Skip to main content

Bay Street in Toronto, Ontario is seen here on Thursday Feb. 9, 2012.

Tim Fraser/The Globe and Mail

The number of hours worked in Canada is little changed, and employment gains are muted, but earnings growth is firming.

Average earnings rose 3.1 per cent in February from a year earlier, with the biggest gains in construction and public administration, and in Alberta, Statistics Canada's payrolls survey showed Thursday. That's the fastest rate of annual increase in five months.

Elsewhere, the report mirrors a slow - but still growing - economy. Hours worked are fairly flat from a year earlier (at 32.9 hours a week from 32.8 hours a year earlier) and payroll employment rose 14,500 in the month.

Story continues below advertisement

Not all sectors are seeing growth - earnings in accommodation and food services, Canada's fifth-largest employer by sector, have fallen 0.4 per cent from last year.

It has the lowest of any sector, with workers earnings an average of $360.44 a week. The highest-paying sector as of February is natural resources, where workers in mining and energy earn on average $1,879.77 per week.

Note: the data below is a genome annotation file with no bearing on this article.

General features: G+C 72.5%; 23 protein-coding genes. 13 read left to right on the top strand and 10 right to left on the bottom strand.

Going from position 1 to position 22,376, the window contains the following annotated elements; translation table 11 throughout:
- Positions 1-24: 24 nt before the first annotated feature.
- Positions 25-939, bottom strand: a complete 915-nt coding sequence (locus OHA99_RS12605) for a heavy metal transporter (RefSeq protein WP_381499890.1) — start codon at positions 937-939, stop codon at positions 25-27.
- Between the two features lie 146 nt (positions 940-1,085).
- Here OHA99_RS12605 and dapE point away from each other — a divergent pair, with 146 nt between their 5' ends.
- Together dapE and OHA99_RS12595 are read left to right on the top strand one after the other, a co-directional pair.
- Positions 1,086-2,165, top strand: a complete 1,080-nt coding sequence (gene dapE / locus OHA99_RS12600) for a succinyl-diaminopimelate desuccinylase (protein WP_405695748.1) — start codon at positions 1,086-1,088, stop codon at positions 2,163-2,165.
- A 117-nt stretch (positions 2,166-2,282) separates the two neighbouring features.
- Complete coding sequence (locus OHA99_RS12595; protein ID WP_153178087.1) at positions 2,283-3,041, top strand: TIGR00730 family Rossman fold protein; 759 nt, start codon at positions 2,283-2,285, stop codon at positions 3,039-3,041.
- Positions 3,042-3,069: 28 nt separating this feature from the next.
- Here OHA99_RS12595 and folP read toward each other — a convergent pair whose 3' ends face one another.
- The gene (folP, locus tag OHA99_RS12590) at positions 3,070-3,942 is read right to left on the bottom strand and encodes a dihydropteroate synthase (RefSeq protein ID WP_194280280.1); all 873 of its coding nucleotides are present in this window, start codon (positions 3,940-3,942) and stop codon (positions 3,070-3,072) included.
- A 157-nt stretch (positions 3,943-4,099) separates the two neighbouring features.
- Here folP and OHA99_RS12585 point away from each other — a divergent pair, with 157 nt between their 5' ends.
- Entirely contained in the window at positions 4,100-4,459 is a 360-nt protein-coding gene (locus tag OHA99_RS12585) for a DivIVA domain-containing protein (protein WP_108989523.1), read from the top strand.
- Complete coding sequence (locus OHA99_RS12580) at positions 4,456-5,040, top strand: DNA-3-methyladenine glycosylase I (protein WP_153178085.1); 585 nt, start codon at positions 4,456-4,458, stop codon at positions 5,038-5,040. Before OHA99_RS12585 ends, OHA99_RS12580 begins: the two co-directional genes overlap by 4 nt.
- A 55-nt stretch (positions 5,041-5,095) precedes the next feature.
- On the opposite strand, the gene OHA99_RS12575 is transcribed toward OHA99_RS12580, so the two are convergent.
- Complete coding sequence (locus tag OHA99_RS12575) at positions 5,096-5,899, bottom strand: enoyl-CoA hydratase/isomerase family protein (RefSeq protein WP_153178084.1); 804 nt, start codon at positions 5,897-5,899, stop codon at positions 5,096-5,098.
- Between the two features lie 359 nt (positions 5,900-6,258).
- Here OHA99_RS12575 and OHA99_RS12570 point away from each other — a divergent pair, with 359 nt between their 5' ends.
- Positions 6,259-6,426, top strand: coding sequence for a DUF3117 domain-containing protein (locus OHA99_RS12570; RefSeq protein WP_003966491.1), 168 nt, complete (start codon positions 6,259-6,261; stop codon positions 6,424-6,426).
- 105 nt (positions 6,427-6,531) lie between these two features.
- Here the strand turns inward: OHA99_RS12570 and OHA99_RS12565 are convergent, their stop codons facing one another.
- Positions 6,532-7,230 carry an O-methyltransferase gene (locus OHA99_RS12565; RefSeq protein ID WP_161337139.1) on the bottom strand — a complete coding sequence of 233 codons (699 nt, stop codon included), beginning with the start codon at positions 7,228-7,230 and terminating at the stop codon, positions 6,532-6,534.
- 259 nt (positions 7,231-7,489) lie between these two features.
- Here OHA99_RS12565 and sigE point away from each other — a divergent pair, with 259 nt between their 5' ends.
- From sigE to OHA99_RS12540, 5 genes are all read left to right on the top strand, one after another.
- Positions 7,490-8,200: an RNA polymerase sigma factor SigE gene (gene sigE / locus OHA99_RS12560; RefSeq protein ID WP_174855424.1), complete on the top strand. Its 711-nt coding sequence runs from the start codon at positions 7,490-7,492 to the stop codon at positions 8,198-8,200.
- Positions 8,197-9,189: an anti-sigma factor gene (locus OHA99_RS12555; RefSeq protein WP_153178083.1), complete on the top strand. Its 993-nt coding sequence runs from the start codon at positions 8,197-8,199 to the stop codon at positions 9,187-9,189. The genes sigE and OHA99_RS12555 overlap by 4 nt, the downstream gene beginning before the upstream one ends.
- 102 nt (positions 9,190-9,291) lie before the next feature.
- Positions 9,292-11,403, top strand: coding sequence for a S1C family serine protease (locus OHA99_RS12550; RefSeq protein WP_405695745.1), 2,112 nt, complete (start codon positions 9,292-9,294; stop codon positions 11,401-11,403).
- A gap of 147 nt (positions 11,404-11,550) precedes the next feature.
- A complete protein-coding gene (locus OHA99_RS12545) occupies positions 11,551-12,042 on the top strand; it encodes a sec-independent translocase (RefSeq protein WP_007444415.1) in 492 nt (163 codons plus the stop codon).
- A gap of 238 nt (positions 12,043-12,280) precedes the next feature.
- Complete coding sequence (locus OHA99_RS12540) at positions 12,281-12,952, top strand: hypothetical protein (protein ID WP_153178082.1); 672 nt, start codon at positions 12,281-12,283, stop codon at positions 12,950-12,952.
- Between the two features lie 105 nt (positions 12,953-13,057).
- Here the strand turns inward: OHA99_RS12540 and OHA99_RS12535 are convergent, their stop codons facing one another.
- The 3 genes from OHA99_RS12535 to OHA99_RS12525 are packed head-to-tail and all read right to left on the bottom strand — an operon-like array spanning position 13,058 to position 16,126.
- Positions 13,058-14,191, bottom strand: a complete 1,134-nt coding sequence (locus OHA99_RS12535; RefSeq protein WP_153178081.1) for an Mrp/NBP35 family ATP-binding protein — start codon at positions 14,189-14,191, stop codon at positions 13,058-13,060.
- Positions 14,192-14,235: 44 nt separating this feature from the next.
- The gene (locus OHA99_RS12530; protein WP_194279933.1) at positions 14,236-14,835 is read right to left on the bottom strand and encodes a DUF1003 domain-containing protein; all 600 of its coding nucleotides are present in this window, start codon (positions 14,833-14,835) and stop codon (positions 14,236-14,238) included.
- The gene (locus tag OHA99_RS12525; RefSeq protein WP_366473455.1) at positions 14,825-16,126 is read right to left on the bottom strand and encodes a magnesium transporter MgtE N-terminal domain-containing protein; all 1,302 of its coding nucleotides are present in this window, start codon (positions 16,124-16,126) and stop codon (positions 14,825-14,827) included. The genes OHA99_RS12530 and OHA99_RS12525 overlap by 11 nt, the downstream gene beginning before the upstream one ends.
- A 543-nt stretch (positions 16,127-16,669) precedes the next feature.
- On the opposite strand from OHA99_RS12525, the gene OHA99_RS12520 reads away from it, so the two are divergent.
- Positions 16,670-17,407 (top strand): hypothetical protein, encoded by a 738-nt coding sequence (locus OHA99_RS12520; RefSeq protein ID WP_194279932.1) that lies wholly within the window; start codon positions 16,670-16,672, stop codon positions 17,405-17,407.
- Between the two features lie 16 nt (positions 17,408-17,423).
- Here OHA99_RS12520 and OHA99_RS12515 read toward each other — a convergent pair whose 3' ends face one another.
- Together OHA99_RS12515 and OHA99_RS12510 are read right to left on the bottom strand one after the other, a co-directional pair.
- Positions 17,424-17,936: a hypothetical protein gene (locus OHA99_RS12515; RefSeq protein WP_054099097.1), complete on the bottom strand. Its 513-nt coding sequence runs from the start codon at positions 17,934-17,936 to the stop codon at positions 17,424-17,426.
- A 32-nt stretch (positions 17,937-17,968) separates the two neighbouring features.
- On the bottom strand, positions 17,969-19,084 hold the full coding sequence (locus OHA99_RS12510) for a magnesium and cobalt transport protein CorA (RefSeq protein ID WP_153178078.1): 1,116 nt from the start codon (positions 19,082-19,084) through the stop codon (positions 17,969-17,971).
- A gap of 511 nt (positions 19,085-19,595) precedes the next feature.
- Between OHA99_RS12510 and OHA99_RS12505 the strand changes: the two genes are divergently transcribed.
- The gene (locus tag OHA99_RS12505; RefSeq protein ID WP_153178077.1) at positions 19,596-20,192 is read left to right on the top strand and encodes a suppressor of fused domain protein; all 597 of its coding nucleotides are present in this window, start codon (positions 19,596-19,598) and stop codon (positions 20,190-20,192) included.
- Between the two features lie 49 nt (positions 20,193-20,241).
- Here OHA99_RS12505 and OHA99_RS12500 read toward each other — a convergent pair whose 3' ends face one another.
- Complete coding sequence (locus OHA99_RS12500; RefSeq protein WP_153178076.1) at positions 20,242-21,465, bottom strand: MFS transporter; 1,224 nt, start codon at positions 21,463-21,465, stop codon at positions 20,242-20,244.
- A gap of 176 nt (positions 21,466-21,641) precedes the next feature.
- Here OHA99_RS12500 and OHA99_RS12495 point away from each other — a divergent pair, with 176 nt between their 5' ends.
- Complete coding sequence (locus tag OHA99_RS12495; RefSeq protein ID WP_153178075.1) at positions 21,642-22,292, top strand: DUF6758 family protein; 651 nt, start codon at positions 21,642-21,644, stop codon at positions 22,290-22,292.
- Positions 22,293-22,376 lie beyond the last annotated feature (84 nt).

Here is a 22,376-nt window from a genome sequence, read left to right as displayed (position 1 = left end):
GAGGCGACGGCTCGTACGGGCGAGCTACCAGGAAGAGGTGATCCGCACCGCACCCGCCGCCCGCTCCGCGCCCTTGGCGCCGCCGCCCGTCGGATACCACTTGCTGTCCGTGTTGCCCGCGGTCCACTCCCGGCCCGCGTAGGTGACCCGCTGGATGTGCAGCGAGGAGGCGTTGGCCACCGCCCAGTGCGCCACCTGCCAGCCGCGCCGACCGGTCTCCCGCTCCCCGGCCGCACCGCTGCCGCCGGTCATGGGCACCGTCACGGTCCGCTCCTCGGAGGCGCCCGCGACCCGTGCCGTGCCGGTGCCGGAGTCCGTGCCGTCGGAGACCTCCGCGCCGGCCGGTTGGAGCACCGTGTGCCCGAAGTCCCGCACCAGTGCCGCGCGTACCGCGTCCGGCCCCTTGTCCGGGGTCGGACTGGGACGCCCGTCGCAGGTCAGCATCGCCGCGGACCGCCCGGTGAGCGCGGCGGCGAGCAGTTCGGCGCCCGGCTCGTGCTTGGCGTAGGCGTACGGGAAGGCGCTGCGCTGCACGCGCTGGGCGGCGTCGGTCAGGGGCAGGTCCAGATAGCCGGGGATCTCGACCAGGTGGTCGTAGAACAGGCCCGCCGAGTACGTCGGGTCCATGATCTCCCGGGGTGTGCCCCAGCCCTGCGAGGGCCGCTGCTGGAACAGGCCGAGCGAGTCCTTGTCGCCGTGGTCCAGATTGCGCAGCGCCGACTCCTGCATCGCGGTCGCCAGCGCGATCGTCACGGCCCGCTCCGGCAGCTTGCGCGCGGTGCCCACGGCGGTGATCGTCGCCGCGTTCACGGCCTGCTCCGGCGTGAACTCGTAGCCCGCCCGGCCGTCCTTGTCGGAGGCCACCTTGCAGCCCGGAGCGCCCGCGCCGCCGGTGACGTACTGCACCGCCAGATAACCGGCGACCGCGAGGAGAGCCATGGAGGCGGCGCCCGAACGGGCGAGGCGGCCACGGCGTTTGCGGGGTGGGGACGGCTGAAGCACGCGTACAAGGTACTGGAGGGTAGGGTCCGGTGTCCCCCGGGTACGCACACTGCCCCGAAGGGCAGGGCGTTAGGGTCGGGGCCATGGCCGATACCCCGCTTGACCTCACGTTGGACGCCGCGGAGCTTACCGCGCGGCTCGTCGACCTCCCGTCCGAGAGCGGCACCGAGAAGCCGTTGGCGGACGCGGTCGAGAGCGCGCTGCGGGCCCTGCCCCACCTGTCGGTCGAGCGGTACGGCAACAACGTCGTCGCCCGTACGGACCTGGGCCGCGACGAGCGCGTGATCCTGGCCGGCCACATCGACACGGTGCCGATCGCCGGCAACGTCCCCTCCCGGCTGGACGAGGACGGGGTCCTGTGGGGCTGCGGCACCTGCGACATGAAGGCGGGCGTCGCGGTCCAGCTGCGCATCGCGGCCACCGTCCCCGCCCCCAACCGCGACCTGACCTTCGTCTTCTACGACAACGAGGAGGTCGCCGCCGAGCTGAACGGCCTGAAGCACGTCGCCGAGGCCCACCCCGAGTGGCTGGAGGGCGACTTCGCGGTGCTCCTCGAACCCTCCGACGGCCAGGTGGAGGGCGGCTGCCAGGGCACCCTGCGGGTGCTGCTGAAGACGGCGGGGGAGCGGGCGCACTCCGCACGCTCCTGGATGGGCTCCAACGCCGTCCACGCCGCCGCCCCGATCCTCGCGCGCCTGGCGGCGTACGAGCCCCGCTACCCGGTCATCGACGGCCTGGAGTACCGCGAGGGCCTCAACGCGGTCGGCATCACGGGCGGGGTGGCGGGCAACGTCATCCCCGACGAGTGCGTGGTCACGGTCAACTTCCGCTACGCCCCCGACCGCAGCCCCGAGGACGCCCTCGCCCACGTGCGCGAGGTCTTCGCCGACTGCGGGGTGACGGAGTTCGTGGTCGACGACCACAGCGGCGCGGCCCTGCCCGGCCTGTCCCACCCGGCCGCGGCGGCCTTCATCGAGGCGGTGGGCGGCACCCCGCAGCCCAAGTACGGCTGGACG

The broad increase stems from "wage growth, changes in composition of employment by industry, occupation and level of job experience, as well as average hours worked per week," the agency said.

The fastest pace of earnings growth is in construction, up 4.6 per cent from last year, led by growth in utility system construction and non-residential building construction.

Public administration earnings rose 4.3 per cent due to growth in at the local, municipal and regional levels. Alberta is seeing the strongest earnings growth and New Brunswick the weakest.

Small business confidence, meantime, is fading. The Canadian Federation of Independent Business's measure of optimism fell in April, after a large drop in March

"After a promising start to the year, more business owners appear disappointed with their firms' performance so far this spring," it said.

Story continues below advertisement

Concerns about a shortage of skilled labour have ebbed and reports on new orders are down from prior months.

Report an error Licensing Options
About the Author

Tavia Grant has worked at The Globe and Mail since early 2005, covering topics from employment and currency markets to trade, microfinance and Latin American economies. She previously worked for Bloomberg News in Toronto and Zurich, writing on mining, stocks, currencies and secret Swiss bank accounts. More

Comments

The Globe invites you to share your views. Please stay on topic and be respectful to everyone. For more information on our commenting policies and how our community-based moderation works, please read our Community Guidelines and our Terms and Conditions.

We’ve made some technical updates to our commenting software. If you are experiencing any issues posting comments, simply log out and log back in.

Discussion loading… ✨